Heart Health 021021

Can Love Improve Your Heart Health?

Doesn’t everyone look forward to celebrating Heart Health month and Valentine’s Day in February? I know I do. I enjoy lavishing my wife with dark chocolates, flowers, love, and affection. As a parent, I enjoy hearing about how our children do the same for their spouses and significant others.

Each February, I devote my attention to sharing my thoughts about taking care of the essential organ associated with Valentine’s Day and love: the heart.

The Power of 5 Ultimate Formula and Your Heart

Much of The Power of 5 The Ultimate Formula is devoted to maintaining a healthy heart, as it is an important component of our quality of life and longevity. A healthy heart is vital to survival. Our hearts require nourishment from all five elements of the Power of 5 Formula, especially the fifth S, Sex/Socialization, which represents love, affection and companionship.

A loving heart, a heart full of love, is the precious essence of human life.
Maharishi Mahesh Yogi, Love and God

Each of the five elements of the Power of 5 is directed toward improving and maintaining good health and increasing our chances at longevity. However, no part of the body is more important to our survival than a healthy heart. Our hearts pump blood throughout our bodies, supplying vital nutrients and oxygen to support life. Without a functioning heart, survival is impossible.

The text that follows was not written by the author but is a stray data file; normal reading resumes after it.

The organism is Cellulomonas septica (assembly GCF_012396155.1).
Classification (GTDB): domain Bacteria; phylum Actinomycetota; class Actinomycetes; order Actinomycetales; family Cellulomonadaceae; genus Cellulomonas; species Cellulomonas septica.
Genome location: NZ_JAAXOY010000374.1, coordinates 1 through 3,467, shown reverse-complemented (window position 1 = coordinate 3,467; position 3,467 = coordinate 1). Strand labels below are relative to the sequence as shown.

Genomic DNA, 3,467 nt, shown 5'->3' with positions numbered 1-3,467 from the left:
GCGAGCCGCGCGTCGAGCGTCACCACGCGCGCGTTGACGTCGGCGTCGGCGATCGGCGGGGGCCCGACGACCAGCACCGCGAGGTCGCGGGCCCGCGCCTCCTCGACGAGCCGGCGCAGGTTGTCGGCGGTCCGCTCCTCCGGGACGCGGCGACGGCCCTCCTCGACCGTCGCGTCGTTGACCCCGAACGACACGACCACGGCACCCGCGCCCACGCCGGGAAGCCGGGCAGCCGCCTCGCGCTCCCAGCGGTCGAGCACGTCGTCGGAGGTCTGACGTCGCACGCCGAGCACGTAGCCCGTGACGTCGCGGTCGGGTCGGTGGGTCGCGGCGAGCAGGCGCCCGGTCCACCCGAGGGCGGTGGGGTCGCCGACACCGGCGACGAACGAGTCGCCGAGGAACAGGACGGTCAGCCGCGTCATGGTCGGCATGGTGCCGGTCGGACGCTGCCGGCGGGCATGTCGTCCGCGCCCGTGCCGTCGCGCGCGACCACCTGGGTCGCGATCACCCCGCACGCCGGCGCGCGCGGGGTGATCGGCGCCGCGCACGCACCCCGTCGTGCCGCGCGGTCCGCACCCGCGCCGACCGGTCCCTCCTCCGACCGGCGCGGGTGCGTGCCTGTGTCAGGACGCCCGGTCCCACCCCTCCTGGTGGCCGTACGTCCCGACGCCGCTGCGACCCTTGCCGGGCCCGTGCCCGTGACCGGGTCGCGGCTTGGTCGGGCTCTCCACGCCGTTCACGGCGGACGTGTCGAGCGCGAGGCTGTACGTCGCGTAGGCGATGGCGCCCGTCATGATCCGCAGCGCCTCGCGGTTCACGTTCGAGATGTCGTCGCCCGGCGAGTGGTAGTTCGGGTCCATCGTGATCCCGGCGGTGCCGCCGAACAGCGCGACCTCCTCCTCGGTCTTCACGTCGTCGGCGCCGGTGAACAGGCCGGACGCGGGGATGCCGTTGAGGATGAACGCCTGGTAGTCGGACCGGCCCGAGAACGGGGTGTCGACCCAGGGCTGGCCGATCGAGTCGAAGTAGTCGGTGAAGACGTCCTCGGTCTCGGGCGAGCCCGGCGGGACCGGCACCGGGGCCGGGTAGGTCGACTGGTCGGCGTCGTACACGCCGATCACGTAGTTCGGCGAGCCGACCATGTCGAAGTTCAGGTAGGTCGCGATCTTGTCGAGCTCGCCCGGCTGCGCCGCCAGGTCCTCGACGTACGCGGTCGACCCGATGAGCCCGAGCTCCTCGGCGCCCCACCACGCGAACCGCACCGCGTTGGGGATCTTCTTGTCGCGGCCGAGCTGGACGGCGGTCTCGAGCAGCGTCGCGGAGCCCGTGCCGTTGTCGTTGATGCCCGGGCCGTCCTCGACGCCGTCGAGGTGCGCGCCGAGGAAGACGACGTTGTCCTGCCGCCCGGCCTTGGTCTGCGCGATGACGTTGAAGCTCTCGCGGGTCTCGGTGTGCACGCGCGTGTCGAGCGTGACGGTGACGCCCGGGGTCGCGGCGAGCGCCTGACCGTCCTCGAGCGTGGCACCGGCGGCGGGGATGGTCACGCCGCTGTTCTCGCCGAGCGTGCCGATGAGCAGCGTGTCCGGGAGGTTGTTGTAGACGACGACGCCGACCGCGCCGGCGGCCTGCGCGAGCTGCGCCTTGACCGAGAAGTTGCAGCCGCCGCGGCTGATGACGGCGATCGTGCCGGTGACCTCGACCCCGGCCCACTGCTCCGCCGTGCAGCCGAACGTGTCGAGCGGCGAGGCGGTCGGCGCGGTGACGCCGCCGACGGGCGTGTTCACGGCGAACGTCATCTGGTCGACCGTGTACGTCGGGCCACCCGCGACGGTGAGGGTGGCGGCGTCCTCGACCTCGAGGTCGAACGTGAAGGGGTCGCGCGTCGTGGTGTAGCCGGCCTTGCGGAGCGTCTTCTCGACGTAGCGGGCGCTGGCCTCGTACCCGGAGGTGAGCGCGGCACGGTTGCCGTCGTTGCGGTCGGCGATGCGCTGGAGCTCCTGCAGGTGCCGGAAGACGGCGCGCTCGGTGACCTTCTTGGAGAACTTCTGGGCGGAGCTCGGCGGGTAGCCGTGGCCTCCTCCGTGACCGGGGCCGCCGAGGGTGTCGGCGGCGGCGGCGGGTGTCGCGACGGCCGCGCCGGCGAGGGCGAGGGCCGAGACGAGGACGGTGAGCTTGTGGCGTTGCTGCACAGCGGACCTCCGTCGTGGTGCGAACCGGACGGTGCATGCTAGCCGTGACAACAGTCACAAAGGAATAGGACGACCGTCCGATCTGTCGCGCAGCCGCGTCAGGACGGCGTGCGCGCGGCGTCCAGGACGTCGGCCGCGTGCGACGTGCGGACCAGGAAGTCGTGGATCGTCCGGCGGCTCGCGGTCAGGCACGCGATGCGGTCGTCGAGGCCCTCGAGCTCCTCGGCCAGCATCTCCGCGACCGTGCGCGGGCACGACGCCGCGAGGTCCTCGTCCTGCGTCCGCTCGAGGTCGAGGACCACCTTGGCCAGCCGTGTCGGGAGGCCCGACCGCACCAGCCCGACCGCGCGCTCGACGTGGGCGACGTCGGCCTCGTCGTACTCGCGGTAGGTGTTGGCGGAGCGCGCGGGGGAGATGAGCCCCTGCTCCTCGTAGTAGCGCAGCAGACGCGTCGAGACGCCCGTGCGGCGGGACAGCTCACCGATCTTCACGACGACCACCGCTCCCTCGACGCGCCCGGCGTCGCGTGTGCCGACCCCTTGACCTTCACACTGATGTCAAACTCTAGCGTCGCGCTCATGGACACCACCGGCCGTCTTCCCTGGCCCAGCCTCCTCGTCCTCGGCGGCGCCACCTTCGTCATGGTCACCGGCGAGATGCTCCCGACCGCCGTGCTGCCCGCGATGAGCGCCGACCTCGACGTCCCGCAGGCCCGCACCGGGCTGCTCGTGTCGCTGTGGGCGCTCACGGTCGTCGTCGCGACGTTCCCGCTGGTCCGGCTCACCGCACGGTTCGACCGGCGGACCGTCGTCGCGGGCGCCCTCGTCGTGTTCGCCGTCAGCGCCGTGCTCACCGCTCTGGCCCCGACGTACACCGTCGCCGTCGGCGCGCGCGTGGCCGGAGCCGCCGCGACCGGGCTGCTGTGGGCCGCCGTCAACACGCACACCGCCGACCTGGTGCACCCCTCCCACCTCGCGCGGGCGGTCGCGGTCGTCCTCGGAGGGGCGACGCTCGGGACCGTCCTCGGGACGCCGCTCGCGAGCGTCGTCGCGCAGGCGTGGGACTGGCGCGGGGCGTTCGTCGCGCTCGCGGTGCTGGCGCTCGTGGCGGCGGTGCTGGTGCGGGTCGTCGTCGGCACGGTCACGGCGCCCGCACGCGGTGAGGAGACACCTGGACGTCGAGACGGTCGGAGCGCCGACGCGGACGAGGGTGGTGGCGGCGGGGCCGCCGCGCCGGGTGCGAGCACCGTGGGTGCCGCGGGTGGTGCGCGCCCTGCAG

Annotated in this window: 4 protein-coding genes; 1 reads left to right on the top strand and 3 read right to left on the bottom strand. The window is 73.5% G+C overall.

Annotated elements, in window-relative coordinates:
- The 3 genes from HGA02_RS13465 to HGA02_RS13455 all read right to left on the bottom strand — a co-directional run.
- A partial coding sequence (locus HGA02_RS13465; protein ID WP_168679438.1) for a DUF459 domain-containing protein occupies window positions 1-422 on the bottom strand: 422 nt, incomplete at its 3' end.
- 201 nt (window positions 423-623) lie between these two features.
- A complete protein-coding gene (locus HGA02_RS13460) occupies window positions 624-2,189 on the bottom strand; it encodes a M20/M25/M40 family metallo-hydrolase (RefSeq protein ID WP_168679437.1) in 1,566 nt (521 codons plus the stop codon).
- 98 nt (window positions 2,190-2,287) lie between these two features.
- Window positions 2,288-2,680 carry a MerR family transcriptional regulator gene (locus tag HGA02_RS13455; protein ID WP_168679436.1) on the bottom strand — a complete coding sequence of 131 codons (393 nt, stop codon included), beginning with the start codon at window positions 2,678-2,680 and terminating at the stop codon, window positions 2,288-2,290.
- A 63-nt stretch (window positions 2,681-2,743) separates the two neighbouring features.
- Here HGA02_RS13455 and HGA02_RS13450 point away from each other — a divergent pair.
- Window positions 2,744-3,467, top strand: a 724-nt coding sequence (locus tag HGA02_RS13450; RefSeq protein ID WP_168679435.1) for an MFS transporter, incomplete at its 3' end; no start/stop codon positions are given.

When we love someone deep in our heart there are significant health benefits. Companionship can lead to intimacy, which provides us with both hormonal and pleasurable benefits.

What Do Hormones Have to Do With Heart Health?

There are three important hormones and neurotransmitters which circulate in our bodies. These are enhanced when we are in loving relationships. They include oxytocin, dopamine and serotonin. The latter two are often referred to as our “happy hormones.” Serotonin plays a role in happiness and contentment, while dopamine plays a role in pleasure. Oxytocin seems to have the more important role in regards to intimacy. Inna Schneiderman mentions this in an article called “Oxytocin during the initial stages of romantic attachment: Relations to couples’ interactive reciprocity” published in the August 2012 issue of Psychoneuroendocrinology.1

The article says:

“Oxytocin is a naturally occurring hormone. It is produced by the hypothalamus and secreted by the nearby pituitary gland. Oxytocin plays a major role in couples falling in love as measured by  significantly high levels in our bodies.”

Additionally, another study 2 on the hormone says, “Oxytocin also plays a role in social bonding, maternal instinct and reproduction, and sexual pleasure. The ‘love hormone’ substantially increases social attachment and trust among partners.” The authors also stated, “Oxytocin is tied to more than just new romance.”

The benefits are summarized to include:

  • trust
  • gazing
  • empathy
  • positive relationship memories
  • fidelity
  • positive communication, and
  • processing of bonding cues

When we share affection, we release oxytocin, serotonin and dopamine, which can offset the effects of dangerous stress hormones such as cortisol.